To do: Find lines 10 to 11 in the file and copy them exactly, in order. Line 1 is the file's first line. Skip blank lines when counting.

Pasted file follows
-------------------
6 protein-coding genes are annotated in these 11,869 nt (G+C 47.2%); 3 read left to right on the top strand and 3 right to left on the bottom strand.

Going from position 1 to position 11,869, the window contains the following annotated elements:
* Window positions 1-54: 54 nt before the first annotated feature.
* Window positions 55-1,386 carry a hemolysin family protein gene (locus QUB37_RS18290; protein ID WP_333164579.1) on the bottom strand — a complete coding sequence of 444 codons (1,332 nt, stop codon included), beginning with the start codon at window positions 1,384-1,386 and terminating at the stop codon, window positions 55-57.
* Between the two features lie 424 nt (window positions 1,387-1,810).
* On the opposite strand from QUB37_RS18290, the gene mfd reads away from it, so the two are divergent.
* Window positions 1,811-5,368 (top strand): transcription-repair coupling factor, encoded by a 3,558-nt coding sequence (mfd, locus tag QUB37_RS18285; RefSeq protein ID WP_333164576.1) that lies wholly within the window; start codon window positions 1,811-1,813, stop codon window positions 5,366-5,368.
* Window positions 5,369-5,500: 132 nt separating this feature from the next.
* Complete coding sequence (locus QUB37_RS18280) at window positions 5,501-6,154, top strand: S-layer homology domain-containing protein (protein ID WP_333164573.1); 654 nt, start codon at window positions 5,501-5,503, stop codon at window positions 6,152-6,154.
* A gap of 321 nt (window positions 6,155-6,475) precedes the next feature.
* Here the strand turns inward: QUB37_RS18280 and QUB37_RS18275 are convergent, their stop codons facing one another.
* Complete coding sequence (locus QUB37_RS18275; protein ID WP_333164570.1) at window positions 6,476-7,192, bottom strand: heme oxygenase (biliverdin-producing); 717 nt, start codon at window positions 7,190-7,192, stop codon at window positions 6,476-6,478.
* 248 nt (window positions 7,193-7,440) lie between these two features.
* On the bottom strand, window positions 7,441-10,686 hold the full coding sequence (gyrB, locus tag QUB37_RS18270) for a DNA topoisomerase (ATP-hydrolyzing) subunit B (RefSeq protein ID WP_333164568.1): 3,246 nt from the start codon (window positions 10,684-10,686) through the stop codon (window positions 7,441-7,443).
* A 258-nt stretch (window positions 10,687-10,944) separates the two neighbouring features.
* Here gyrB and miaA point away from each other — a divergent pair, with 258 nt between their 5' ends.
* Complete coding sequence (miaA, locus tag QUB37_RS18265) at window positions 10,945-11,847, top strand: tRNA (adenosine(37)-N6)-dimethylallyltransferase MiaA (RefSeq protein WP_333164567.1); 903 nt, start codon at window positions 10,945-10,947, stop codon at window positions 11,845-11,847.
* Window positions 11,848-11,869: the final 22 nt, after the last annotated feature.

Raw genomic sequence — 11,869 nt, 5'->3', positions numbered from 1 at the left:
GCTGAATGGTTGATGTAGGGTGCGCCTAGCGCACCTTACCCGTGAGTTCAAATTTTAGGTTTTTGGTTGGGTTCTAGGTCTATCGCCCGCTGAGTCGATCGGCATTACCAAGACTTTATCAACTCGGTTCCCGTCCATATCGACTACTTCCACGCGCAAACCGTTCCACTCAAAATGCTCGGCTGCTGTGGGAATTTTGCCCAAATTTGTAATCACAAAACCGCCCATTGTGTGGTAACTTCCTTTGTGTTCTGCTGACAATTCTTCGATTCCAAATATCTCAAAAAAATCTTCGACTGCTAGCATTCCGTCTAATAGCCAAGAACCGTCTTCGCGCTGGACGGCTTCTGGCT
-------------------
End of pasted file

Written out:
* A gap of 321 nt (window positions 6,155-6,475) precedes the next feature.
* Here the strand turns inward: QUB37_RS18280 and QUB37_RS18275 are convergent, their stop codons facing one another.